Performance Studies: Between Theatre and Ritual: Sensing the Social Drama in Abhi Subedi’s Bruised Evenings / Making whiteness visible in Cape Town’s Afro-Paradise
Between Theatre and Ritual: Sensing the Social Drama in Abhi Subedi’s Bruised Evenings
Between Theatre and Ritual: Sensing the Social Drama in Abhi Subedi’s Bruised Evenings is a section of a chapter in my PhD thesis in which I am developing an argument that the work of contemporary Nepalese playwrights, actors and theatre directors is informed not only by their exposure to various conventional ‘western’ theatre-making models but also by their deep immersion in a much broader range of local cultural performances, including religious festivals, rituals, myths, legends, folklore, political actions and so on. One way of analysing these links between what Carol C. Davis calls the “formal theatre” of Nepal and the many other genres of performance that lie beyond theatre is to see them as part of a complex set of responses to an underlying “social drama”. In this regard, the foundational theoretical work of Victor Turner and Richard Schechner is proving useful for the development of my thesis. That said, I acknowledge that Turner’s “model” of social drama is, a “broad brush-stroke” heuristic device and there are important critiques to consider (in the interests of time, I will leave these as a possible topic for discussion after the paper). It is worth noting, however, that Turner and Schechner’s work is well known to theatre scholars in Nepal, including the leading playwright and critic, Abhi Subedi. Thus, in this paper, I discuss how Subedi’s play, Bruised Evenings, can be seen, in some respects, as giving sensuous form to the ongoing social drama of Nepalese politics.
Jiva Nath Lamsal is PhD candidate at the Department of Theatre and Performance Studies and causal academic in Units WRIT1001Writing & Rhetoric: Academic Essays and FASS1000: Studying Arts & Social Sciences at the University of Sydney. Before joining the University of Sydney to pursue his PhD study in 2019, he worked as a lecturer at the Central Department of English, Tribhuvan University, Kathmandu, Nepal, where he completed his MA and M.Phil. degrees in Literary Studies. He has published his research in Literary Studies, Crosscurrents: A Journal of Language, Literature and Literary Theory, The Journal of Ritual Studies and Indian Theatre Journal. He is a member of the Association of Progressive Intellectual, Nepal (APIN); Literary Association of Nepal (LAN), Folklore Society of Nepal, Linguistic Society of Nepal, Nepal English Language Teachers Association (NELTA). His areas of scholarly interest include Anthropological approach to theatre and Performance; South/Asian Theatre; Politics, Performance and Power; Theatre for Social Justice; Intercultural theatre; Postcolonial theatre; Theatre history and Performance Theories, Performance and Rhetorics.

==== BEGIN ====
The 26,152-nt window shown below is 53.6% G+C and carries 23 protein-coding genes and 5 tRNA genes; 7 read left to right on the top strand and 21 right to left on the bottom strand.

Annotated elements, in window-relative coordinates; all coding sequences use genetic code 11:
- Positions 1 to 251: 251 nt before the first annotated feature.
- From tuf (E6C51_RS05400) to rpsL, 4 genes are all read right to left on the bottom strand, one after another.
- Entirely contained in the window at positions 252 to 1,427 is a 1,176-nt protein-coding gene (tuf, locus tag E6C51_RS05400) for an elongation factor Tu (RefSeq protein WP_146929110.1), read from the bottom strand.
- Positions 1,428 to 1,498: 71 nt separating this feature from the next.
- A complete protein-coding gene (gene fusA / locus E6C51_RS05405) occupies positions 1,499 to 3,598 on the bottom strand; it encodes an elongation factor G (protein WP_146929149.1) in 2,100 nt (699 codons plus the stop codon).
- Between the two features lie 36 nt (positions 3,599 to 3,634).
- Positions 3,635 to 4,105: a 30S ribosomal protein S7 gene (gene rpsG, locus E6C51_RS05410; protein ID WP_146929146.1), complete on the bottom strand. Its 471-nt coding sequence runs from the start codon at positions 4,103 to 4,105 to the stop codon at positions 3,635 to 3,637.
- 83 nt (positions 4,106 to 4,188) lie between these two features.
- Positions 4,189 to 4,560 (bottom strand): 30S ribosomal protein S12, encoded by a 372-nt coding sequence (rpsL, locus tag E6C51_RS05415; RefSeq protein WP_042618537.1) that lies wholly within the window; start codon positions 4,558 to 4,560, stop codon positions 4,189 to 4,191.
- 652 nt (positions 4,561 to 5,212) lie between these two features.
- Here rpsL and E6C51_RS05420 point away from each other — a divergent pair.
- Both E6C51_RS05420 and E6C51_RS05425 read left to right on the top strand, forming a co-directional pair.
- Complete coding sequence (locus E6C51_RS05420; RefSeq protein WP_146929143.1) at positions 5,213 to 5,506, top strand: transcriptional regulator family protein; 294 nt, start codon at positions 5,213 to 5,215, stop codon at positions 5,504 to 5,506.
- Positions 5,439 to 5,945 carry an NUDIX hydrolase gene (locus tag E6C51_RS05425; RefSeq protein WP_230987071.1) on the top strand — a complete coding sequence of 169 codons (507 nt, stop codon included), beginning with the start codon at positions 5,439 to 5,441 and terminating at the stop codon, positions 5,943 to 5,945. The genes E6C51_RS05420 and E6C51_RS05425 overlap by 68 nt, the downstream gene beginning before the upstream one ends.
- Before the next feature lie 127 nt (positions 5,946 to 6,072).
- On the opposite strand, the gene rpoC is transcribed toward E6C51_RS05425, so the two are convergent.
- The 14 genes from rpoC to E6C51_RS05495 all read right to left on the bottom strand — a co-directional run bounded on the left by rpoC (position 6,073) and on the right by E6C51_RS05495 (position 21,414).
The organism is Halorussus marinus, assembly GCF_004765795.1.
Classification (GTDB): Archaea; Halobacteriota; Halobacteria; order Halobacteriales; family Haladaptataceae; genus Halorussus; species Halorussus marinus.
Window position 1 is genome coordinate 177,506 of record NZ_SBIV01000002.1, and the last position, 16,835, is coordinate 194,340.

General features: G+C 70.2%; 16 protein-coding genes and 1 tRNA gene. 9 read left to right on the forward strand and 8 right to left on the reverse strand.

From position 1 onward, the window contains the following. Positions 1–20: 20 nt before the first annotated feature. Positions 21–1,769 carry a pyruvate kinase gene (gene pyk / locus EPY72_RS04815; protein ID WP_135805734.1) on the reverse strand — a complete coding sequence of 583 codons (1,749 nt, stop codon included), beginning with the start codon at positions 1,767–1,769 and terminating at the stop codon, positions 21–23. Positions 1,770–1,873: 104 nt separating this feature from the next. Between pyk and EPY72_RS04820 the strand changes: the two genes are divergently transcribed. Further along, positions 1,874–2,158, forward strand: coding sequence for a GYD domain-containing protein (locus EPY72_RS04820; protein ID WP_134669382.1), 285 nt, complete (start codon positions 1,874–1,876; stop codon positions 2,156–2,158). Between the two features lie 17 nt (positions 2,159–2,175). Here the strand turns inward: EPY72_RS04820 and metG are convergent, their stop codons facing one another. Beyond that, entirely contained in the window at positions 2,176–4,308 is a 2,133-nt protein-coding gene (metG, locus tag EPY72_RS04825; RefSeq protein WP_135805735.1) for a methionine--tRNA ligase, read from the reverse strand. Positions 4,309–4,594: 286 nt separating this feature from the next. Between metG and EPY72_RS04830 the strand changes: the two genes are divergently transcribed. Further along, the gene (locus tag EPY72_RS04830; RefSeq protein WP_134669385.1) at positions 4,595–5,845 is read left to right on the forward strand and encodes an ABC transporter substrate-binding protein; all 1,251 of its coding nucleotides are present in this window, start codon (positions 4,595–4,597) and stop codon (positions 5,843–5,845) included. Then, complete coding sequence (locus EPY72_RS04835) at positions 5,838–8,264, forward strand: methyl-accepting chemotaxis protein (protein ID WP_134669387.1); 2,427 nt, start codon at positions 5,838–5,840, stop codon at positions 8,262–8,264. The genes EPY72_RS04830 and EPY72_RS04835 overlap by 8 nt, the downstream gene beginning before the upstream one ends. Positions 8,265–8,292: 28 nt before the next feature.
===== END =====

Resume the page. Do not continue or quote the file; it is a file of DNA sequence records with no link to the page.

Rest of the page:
Making whiteness visible in Cape Town’s Afro-Paradise
With a 0.65 GINI coefficient, South Africa is considered the most unequal country in the world. Nearly three decades into democracy, the legacy of Apartheid is everywhere apparent, but nowhere explicitly acknowledged. To walk the streets of cities like Cape Town, one of the world’s top tourist destinations, is to traverse the complexities of what Christen A. Smith terms “Afro-Paradise”: a space of ostentatious luxury that is built in and on the pain of Black bodies. This presentation considers two political interventions that exposed the complexities of Cape Town’s Afro-Paradise: one framed as art, the other as activism. Both set out to “make Whiteness visible” through carefully considered performative tactics. Each act(ion) artfully incited a whitelash that elicited confrontational public responses, strategically reversing expectations between performer and audience. This talk considers the spaces between artful politics and political art, as I ask TaPS for some help unpacking ideas for my upcoming book.
Dr Carla Lever is a Research Fellow at the Nelson Mandela School of Public Governance, University of Cape Town. She holds a PhD in Performance Studies from the University of Sydney, where she explored the connection between performance, embodied anxiety and South African national identity. Her current research at the Mandela School focusses on protest and creative activism, with a particular interest in the intersection between embodiment, commemoration and political spectacle. The co-recipient of a 2018 research award from the American Society of Theatre Research (ASTR) for work on statue-based protest, she recently guest lectured on radical activist connections between the USA and South Africa at the University of Richmond and University of Nebraska-Lincoln. She currently lectures undergraduate courses in protest and performance, while completing her monograph Acting Up: Performing Contemporary South African Protest, which received a 2021 ANFASA writing grant for academic authorship.
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